Tuesday, March 18, 2008

Canadian Occupation of Afghanistan Another 10 Years?

Canadian PM Stephen Harper with his
Afghan puppet President Hamid Karzai

Troubled by their inability to defeat the Afghan resistance to a foreign occupation, last October 2007 the Canadian government set up a commission to “review” Canada’s role in Afghanistan. The Conservative government chose the prominent Liberal, John Manley, to head up the commission. The report called for the extension of the occupation, alongside calls for more troops and more weapons and equipment. With extra troops and weapons, the report says the war can be won “in less than ten years”. Just because the pro-war Conservatives and Liberals are saying that they're going to extend the occupation to at least 2011 shouldn’t have us thinking that it’s going to end by then. How many times have we heard over the last 7 years that the Canadian military will be out in “2005”... “2007”... “2009”... and now 2011?

The truth of Afghanistan today is that the once-hated Taliban is growing in popularity in the face of the brutal foreign military occupation and the corrupt puppet government of Hamid Karzai.

Little do Canadians know that Karzai’s government operates under a narrow and harsh interpretation of Islamic law under which many people are suffering. The effects of this theocratic dictatorship is demonstrated by the recent condemnation to death of a 23-year-old journalist/student Pervez Kambaksh for downloading an article about women and Islam So while Western politicians rant on about religious fundamentalism and the “war on terror”, it is they who installed and maintain the criminal and fundamentalist regime of Hamid Karzai. But the Karzai government and NATO forces know that they can buy out the corrupt and opportunist leaders of the Taliban, as they have in the past. Indeed, the occupying forces have already begun encouraging Karzai to negotiate with the Taliban. Whatever comes of these “peace efforts”, the people of Afghanistan will continue to suffer under occupation.

And what about all this talk of human rights? Today in Afghanistan, many marriages are contracted between older men and underage girls by extremely impoverished and desperate parents. Women are frequently killed and shot with no consequences. The former Women’s Affairs Minister of Afghanistan Sima Simar was dismissed from parliament for “blasphemy against Islam” because she referred to Karzai’s government as a rubber stamp democracy.

Furthermore, a recent report by the UN indicates that violence against women has doubled since the US/Canadian invasion. Suraya Subhrang, a member of the committee that released the UN report comments that "in spite of six years of international rhetoric on the emancipation of Afghan women, there has been no real change in the lives of millions of women".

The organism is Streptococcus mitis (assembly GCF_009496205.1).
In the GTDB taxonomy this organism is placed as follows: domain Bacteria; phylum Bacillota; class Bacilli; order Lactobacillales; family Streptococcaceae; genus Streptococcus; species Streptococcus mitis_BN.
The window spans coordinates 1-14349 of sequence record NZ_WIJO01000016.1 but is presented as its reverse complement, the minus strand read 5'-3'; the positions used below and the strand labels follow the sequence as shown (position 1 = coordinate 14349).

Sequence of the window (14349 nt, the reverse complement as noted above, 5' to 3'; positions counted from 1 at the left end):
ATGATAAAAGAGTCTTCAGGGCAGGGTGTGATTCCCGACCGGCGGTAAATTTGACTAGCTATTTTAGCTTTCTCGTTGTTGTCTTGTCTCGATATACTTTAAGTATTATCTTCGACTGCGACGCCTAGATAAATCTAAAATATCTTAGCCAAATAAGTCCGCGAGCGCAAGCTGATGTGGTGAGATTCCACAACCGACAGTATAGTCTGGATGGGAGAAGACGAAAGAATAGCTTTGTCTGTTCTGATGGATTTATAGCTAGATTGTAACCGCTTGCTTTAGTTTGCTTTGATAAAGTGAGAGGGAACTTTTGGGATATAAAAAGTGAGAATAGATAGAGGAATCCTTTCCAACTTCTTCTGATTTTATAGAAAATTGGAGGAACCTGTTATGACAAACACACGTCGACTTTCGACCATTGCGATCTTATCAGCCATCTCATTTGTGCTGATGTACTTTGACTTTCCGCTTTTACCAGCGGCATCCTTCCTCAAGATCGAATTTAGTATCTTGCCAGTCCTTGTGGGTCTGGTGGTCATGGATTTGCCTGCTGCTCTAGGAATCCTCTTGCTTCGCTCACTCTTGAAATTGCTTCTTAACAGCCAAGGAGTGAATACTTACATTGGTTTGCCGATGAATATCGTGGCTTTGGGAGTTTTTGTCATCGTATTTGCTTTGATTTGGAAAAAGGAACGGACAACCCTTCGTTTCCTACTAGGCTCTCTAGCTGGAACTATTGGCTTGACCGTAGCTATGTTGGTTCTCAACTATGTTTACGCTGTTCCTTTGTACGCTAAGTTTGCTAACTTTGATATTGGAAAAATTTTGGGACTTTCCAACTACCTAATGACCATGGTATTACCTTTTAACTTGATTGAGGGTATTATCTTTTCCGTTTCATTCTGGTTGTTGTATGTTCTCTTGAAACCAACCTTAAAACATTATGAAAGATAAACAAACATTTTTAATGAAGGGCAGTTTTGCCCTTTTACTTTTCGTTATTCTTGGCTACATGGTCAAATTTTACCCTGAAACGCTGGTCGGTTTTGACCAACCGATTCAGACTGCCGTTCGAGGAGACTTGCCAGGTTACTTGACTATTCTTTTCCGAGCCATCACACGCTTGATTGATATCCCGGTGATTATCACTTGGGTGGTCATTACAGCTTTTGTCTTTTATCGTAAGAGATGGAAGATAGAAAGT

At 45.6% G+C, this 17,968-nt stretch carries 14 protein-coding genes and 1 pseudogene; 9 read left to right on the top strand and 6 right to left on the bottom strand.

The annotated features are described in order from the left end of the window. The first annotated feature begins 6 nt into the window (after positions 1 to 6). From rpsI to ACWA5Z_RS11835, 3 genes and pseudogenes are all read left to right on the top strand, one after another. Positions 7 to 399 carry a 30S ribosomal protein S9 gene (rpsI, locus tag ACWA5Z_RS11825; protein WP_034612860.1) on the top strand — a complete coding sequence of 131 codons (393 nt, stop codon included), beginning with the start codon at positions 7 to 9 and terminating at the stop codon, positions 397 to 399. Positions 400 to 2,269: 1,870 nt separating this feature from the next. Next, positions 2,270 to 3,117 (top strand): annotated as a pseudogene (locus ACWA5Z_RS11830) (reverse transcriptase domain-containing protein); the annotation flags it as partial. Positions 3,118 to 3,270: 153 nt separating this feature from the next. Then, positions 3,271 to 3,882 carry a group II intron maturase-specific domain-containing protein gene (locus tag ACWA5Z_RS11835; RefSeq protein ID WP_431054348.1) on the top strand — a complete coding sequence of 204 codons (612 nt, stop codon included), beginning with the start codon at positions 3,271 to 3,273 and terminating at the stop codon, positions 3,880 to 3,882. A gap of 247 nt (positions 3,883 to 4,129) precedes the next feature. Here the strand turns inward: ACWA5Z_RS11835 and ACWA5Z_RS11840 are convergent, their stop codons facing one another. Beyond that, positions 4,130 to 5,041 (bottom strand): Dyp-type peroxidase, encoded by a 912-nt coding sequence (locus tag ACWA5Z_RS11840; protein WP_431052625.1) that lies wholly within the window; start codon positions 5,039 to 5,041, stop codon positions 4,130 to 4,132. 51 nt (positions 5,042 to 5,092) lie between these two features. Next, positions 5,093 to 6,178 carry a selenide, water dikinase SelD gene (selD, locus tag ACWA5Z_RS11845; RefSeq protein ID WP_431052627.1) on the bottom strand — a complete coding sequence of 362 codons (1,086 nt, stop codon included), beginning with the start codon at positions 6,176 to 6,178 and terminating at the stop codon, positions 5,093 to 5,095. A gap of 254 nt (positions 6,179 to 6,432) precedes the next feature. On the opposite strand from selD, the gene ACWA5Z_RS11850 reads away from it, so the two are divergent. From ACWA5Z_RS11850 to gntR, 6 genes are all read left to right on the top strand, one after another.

And what about Canada’s record on torture? It is well documented that the Canadian government has continuously outsourced torture to its puppets in the Afghan, police and military forces.

Much is said about ‘progress’ and ‘victory’ in Afghanistan by the Canadian government; but we should be particularly worried about what is not being said. Exact numbers of Afghan casualties are not reported. And when casualties are reported, the victims are referred to as “Taliban supporters”.

Canadians should not be fooled by the politicians. What is undeniable is that the human rights situation in Afghanistan is worse today than it ever was under the Taliban. Consequently, the Afghan people are in insurgency, and the Taliban is appearing as the lesser of evils. However, progressive left-wing movements, like the Maoist Communist Party of Afghanistan – who also fought against the Soviet occupation in the 1980s – are also growing in support.

So while the politicians go on stirring fear amongst Canadians of what would happen if the troops withdrew from Afghanistan, Canadians should know that the Afghan people have resisted and defeated many occupations in the past, including the British and the Soviets. They will likely do the same to the Americans and Canadians.

The majority of working-class Canadians should cheer the prospects of the Canadian military being chased out of Afghanistan by a people's war. Maybe then Canadians can regain our crumbling healthcare, education, and public transportation systems.